You have to weigh out the complications of having the contraceptives as opposed to having no contraceptives. Overall, what I would say is primum non nocere, which means first, do no harm, and it’s appropriate when considering contraceptives in women that you look at the totality of the patient. If the female has heart disease, you find out if she has an increase in body mass index, and therefore, is at risk for thrombosis and then, make a decision whether estrogen containing contraceptives make the most sense, or maybe you should consider an alternative like intrauterine devices, or if you’re taking pills, a progestin-only formulation.

In women who have increases in body mass index, what we’re talking about here is the overweight, or in many cases what we’re talking about is obesity. Within the framework of obesity, you have what we call sick fat disease, or you have fat mass disease. You have all sorts of neuropathies and endocrinopathies that among many things can increase the risk of the diabetes and the hypertension, dyslipidemia, but also increase that risk of thrombosis. At the same time, you have that fat mass disease where you have increase in pressure, you have compression of veins, and diminished venous returns so that fat mass disease also increases the risk of thrombosis. For women who have increases in body mass index, whether it be the immunos, or the endocrinopathies associated with the overweight and the obesity, or whether it’s the fat mass disease where the compression of venous return. One of the primary considerations and primary concerns among women with increase in body mass index would be their increased risk of thrombosis. I’m saying this specifically with regard to choices that might be made with regard to oral contraceptives.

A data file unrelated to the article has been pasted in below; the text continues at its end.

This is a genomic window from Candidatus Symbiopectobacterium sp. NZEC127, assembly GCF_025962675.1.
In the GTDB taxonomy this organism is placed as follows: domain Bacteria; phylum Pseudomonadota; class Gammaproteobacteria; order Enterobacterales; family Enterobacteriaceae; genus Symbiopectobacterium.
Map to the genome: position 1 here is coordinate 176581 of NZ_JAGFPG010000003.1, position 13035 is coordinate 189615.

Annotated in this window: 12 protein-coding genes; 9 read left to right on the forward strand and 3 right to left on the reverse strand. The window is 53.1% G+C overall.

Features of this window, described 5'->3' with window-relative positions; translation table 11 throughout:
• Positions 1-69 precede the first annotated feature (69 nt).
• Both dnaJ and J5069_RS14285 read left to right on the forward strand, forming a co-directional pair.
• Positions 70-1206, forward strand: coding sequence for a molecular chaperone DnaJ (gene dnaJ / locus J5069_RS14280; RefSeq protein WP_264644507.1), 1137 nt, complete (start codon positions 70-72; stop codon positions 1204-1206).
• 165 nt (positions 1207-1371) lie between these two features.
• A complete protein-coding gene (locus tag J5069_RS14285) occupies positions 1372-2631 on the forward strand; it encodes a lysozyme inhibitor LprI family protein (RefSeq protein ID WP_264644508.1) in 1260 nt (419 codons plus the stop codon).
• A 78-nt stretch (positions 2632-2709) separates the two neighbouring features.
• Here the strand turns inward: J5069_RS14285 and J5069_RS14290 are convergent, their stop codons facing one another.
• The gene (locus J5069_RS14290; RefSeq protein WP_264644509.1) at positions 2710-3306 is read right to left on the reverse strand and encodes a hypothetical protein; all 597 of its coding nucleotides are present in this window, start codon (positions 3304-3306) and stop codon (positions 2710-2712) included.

The use of a hormonal contraceptive, we have a history there. Back in the day, the oral contraceptives used much higher doses of estrogen than we currently use today. Why was that a problem? The reason it was a problem because it increased the risk of thrombosis and stroke. The idea was to see if we could reduce the estrogen content and yet remain efficacious in providing contraception. That’s one of the reasons why it is that we have lower estrogen concentration in the oral contraceptives. That said, there’s still estrogen there and, as most clinicians know, estrogen tends to polarize more towards thrombosis than anti-thrombosis. It increases the risk again of thrombosis. If you have what we call sick fat disease, or the endocrinopathies or the neuropathies that promote that thrombosis and you add to that the fat mass disease with compression of venous return, then you’re favoring the thrombosis over the anti-thrombosis and that predisposes to a thrombotic state. In totality, that’s just a brief description as to why estrogens are generally associated with an increased risk of thrombosis and stroke.

Transcript Edited for Clarity